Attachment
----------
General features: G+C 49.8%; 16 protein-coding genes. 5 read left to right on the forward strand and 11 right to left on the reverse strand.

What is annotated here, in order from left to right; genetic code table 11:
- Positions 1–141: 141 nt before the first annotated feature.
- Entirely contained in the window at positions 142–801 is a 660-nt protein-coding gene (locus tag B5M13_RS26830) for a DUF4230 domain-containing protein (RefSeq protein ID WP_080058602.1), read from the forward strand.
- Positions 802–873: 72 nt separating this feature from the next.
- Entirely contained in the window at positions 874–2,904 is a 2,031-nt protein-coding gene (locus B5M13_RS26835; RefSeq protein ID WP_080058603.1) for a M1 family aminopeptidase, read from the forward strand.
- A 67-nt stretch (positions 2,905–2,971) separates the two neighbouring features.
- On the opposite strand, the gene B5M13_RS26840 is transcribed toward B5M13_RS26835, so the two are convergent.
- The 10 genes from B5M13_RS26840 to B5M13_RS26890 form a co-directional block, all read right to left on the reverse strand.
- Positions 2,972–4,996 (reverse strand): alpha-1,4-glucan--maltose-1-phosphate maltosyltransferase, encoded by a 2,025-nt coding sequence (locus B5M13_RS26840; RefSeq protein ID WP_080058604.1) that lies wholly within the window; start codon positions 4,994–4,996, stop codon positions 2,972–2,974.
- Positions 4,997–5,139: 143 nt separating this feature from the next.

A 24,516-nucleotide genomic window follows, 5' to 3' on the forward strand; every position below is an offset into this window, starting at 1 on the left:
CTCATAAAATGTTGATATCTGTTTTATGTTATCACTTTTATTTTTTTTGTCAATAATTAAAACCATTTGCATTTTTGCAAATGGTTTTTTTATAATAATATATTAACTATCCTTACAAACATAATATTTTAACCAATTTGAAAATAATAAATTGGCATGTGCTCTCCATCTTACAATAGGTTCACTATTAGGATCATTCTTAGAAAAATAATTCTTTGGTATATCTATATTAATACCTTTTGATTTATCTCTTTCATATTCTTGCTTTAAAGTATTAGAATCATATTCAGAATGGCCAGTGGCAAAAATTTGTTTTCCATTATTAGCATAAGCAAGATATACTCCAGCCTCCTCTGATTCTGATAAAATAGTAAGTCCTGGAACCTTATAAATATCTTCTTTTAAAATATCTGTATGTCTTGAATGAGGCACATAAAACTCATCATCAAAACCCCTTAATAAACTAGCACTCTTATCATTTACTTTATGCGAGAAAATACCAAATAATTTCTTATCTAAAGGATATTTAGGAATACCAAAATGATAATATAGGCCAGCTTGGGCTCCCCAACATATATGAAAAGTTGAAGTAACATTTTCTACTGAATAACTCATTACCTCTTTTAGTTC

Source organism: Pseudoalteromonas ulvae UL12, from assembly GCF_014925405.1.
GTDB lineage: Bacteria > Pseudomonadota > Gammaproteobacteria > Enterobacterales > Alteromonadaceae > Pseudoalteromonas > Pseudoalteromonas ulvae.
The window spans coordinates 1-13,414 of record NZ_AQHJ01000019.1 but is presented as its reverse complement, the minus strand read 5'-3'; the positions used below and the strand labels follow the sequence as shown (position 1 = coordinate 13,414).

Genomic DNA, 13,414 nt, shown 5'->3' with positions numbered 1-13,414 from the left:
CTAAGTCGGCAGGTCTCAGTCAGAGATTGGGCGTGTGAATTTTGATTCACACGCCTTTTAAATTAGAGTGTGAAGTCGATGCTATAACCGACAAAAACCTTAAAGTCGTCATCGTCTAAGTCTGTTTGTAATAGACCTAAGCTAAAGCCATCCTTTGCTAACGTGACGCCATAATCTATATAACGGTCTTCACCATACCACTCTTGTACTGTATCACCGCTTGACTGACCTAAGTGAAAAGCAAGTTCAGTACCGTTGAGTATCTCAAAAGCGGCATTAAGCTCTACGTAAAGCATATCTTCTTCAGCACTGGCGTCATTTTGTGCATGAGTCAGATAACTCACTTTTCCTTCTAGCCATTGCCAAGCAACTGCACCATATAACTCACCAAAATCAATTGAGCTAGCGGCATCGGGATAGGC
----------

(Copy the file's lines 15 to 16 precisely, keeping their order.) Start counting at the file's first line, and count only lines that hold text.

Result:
GTDB lineage: Bacteria > Pseudomonadota > Gammaproteobacteria > Enterobacterales > Alteromonadaceae > Pseudoalteromonas > Pseudoalteromonas ulvae.
The window spans coordinates 1-13,414 of record NZ_AQHJ01000019.1 but is presented as its reverse complement, the minus strand read 5'-3'; the positions used below and the strand labels follow the sequence as shown (position 1 = coordinate 13,414).